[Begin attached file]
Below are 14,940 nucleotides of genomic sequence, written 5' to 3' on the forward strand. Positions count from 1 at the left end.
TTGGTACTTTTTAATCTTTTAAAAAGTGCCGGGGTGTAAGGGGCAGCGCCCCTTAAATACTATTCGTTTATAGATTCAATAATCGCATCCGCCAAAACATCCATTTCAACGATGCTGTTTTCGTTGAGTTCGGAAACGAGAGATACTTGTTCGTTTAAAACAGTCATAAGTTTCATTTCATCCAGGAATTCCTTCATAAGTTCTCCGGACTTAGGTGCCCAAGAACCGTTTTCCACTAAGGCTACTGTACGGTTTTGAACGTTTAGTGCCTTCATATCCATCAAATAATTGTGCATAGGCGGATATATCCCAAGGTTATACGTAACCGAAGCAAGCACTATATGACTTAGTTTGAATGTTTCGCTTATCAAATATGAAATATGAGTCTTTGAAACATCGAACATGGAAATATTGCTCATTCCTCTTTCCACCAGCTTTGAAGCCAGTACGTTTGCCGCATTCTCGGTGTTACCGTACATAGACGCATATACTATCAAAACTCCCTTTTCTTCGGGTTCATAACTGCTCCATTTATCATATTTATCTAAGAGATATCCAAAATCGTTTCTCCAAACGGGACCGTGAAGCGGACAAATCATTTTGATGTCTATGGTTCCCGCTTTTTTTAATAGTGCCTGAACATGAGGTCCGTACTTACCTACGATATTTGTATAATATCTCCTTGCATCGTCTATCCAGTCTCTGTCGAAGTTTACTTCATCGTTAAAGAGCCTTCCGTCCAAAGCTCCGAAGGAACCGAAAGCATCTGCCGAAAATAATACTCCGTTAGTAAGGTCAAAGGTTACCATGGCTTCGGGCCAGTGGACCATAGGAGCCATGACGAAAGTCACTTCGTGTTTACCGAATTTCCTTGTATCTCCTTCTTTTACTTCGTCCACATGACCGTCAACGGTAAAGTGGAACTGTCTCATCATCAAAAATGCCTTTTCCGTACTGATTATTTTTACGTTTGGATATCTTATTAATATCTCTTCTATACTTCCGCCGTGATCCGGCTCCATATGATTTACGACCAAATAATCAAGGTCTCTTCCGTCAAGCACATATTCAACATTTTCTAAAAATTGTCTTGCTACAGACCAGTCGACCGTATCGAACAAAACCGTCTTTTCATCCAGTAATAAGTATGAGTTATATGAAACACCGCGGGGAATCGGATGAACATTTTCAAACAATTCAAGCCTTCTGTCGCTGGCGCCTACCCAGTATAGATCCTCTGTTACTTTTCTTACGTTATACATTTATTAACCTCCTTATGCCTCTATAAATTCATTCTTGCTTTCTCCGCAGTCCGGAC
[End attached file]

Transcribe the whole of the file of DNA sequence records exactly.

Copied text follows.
Below are 14,940 nucleotides of genomic sequence, written 5' to 3' on the forward strand. Positions count from 1 at the left end.
TTGGTACTTTTTAATCTTTTAAAAAGTGCCGGGGTGTAAGGGGCAGCGCCCCTTAAATACTATTCGTTTATAGATTCAATAATCGCATCCGCCAAAACATCCATTTCAACGATGCTGTTTTCGTTGAGTTCGGAAACGAGAGATACTTGTTCGTTTAAAACAGTCATAAGTTTCATTTCATCCAGGAATTCCTTCATAAGTTCTCCGGACTTAGGTGCCCAAGAACCGTTTTCCACTAAGGCTACTGTACGGTTTTGAACGTTTAGTGCCTTCATATCCATCAAATAATTGTGCATAGGCGGATATATCCCAAGGTTATACGTAACCGAAGCAAGCACTATATGACTTAGTTTGAATGTTTCGCTTATCAAATATGAAATATGAGTCTTTGAAACATCGAACATGGAAATATTGCTCATTCCTCTTTCCACCAGCTTTGAAGCCAGTACGTTTGCCGCATTCTCGGTGTTACCGTACATAGACGCATATACTATCAAAACTCCCTTTTCTTCGGGTTCATAACTGCTCCATTTATCATATTTATCTAAGAGATATCCAAAATCGTTTCTCCAAACGGGACCGTGAAGCGGACAAATCATTTTGATGTCTATGGTTCCCGCTTTTTTTAATAGTGCCTGAACATGAGGTCCGTACTTACCTACGATATTTGTATAATATCTCCTTGCATCGTCTATCCAGTCTCTGTCGAAGTTTACTTCATCGTTAAAGAGCCTTCCGTCCAAAGCTCCGAAGGAACCGAAAGCATCTGCCGAAAATAATACTCCGTTAGTAAGGTCAAAGGTTACCATGGCTTCGGGCCAGTGGACCATAGGAGCCATGACGAAAGTCACTTCGTGTTTACCGAATTTCCTTGTATCTCCTTCTTTTACTTCGTCCACATGACCGTCAACGGTAAAGTGGAACTGTCTCATCATCAAAAATGCCTTTTCCGTACTGATTATTTTTACGTTTGGATATCTTATTAATATCTCTTCTATACTTCCGCCGTGATCCGGCTCCATATGATTTACGACCAAATAATCAAGGTCTCTTCCGTCAAGCACATATTCAACATTTTCTAAAAATTGTCTTGCTACAGACCAGTCGACCGTATCGAACAAAACCGTCTTTTCATCCAGTAATAAGTATGAGTTATATGAAACACCGCGGGGAATCGGATGAACATTTTCAAACAATTCAAGCCTTCTGTCGCTGGCGCCTACCCAGTATAGATCCTCTGTTACTTTTCTTACGTTATACATTTATTAACCTCCTTATGCCTCTATAAATTCATTCTTGCTTTCTCCGCAGTCCGGAC